Iraq-Israel relations could 'be the best'
Baghdad-born Iraq maven David Sasson on
Israel's mistakes in pre-Saddam Iraq and the opportunities
that beckon now
By: Isabel Kershner
David Sasson has always believed in peace between
Israel, Iraq and the rest of the Arab world. Now,
asserts this retired, Iraqi-born Israeli businessman,
who has maintained contacts over the years with
influential Arabs and particularly Iraqi exiles,
including leading mem-bers of the Iraqi opposition,
it is up to Israel to open itself up to the possibility
of peace and not to repeat past wrongs. "We've
made a lot of mistakes, " Sasson states to
The Report in the wake of the collapse of Saddam
Hussein's regime. "No Israeli politicians understood
anything about the Arabs. They could never read
the map of the Middle East. "
For an Israeli, Sasson probably has more experience
of the Middle East than most. Born in Baghdad in
1931, he studied not at the Jewish school, but at
a government school with his Arab Muslim neighbors.
"I spent my best time there", he reminisces.
But in 1950, along with tens of thousands of other
Iraqi Jews, he fled to Israel, in his case via Iran.
He studied at Jerusalem's Hebrew University, was
"taken" into the army, then worked for
many years in the travel business.
After the 1973 war, however, he wanted to leave
the country. "I said the Israelis know how
to make war, not peace, " he recalls today.
Sas-son headed for the shah's Iran, where he be-came
a partner in an Arabic-speaking business until he
was forced to escape again, this time from the Khomeini
revolution of 1979. Next stop was Cairo, where he
lived for three years and established a trading
business, shipping various goods between Israel
and the port of Alexandria. After the war in Lebanon
in 1982, though, "everything stopped. I felt
very bad as an Israeli Jew Living in Cairo while
Israel was bombing Beirut. "
At that point Sasson says he got "tired of
the Middle East." Together with an Egyptian
colonel from Nasser's rev-olution, he formed a commodities
investment company in London. Now retired, he splits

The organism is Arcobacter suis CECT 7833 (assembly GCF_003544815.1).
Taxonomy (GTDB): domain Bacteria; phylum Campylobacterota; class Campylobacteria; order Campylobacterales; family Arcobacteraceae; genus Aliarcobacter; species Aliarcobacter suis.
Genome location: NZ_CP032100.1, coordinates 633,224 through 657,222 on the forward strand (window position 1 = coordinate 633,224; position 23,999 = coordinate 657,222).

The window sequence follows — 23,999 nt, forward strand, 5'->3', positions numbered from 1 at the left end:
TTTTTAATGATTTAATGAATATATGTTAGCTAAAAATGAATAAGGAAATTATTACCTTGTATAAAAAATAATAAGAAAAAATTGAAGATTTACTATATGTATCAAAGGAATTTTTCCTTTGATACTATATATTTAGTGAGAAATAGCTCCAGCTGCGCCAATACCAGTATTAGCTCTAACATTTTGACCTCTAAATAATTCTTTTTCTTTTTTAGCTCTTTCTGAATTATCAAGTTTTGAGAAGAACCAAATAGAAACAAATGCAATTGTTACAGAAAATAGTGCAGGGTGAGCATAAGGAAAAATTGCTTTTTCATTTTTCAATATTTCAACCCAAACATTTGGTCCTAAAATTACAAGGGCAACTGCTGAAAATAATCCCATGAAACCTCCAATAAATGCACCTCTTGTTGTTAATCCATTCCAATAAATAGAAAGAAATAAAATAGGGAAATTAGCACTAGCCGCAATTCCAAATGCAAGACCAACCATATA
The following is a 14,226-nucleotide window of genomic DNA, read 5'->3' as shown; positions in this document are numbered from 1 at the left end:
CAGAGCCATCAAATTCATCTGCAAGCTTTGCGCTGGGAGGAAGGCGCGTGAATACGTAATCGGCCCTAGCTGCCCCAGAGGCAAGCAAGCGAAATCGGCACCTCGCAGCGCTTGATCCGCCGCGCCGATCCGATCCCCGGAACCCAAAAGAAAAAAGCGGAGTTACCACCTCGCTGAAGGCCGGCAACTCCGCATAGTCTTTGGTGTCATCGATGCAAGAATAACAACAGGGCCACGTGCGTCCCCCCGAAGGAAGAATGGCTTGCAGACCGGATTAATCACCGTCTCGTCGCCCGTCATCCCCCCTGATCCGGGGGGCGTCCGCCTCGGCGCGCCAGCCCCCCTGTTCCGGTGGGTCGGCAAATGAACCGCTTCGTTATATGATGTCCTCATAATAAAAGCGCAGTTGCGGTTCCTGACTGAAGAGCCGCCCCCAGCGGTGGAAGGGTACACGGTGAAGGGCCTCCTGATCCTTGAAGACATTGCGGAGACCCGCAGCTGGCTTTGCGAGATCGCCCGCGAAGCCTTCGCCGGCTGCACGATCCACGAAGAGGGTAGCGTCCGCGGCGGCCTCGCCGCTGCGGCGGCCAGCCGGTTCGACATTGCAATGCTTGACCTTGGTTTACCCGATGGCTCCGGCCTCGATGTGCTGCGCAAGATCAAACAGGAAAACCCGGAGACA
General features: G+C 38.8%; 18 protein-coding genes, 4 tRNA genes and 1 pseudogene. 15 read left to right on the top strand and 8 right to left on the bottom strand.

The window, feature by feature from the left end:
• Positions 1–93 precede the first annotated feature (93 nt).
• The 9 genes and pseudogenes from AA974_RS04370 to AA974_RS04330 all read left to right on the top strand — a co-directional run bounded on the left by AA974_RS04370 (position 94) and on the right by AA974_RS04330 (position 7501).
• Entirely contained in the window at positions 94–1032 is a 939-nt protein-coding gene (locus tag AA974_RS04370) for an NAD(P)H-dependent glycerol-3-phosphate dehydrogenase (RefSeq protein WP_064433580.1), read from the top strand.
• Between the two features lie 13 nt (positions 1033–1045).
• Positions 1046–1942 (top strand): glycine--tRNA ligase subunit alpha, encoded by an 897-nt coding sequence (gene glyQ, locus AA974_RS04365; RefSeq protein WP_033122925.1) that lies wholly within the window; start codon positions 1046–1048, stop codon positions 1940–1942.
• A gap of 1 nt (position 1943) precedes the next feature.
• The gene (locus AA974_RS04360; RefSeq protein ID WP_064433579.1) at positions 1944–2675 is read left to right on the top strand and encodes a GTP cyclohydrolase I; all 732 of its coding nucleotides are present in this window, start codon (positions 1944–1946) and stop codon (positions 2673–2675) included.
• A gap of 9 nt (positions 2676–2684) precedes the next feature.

his time between London and an apartment in Tel
In 1997, he founded the Iraqi-Israeli Friendship
Committee in Tel Aviv, in solidarity with the Iraqi
people, along with other prominent Iraqi-born Israelis
such as Tel Aviv University Prof. Sasson Somekh
and author Sami Michael. And now he says he is the
only Israeli and Jew involved in the recently formed
Development Fund for the Re-building of Iraq, a
London-based forum of Iraqi-born businesspeople
dedicated to helping the free Iraq get back on its
An Iraqi version of a macher, Sasson counts among
his best friends an old Baghdad school buddy who
rose to become vice-president of OPEC and an exceedingly
wealthy Iraqi exile whose family owned all the land
on which Saddam 's palaces were built. He says he
now plans on bringing them to Israel to address
a meeting of former Iraqis living in the Jewish
The Jerusalem Report: You speak about Israel having
made mistakes, and its politicians not having read
the Middle East-ern map correctly. Are you convinced
Iraq and the Arab world wanted peace with Israel?
David Sasson: I can tell you one thing: Following
the 1958 revolution in Iraq, the new ruler, Qassem,
was against Nasser and Arab nationalism, and wanted
to make peace with Israel. The Is-raelis said he
was mad and foolish, because he went with the Soviets
against the British ... Then there was a coup against
him and the Ba'athists came, [ending with] Saddam.
How did your Iraqi Muslim friends in exile
react to the solidarity committee you established
They sent me faxes you couldn't imagine. One said
that the Iraqi Jews have more rights in Iraq than
anyone else in the world. In the days of the caliph
Harun al-Rashid, Baghdad was over 70 percent Jewish!
My good friend is the editor of Al-Mu'tamar (the
Iraqi opposition paper published in London). Now
he's gone to Kuwait to establish Somer, a new paper
for Baghdad, and he asked me to find Iraqi Jewish
writers from Israel, Can you imagine that?
What is the nature of your activity in
the Iraq Development Fund project?
It is not for raising mon-ey, only for making connec-tions
between big firms from all over the world and the
people in Iraq. There will be another meeting in
June, to which I will invite Israelis to speak,
and I will bring some big Iraqi businesspeo-ple
from London to Israel.
Have they expressed a willingness to come?
Yes. They said they are ready to come to a meeting
in Israel and speak. This is my life. I'd like my
people to live in peace. I'm an Israeli. In all
the pages of Al-Mu'tamar, you won't find anything
about the Israeli-Palestinian conflict. They don't
like the Palestinians because they went with Saddam
How do you see things developing politically
The Americans must quickly establish a new Iraqi
government with a Prime Minister for a period of
six months to a year, until elections can be held.
I hope they won't stay beyond that time.
Do you foresee relations with Israel at
They will be the best. Better than Israel's relations
with Egypt or anyone else. I know the opposition
leaders. They like us.
Are you in contact with Israeli politicians
No. If they want, they know all about me. Why should
I contact them?
Will you go back to Baghdad?
I want to visit. I don't know about going to live
there. I'd like to go back to see my school. I could
go if I wanted, even with my Israeli passport. I
have the contacts.
When do you think other Israelis will be
able to go to Iraq?
Speak to me in another six months.
From: The Jerusalem Report May 5,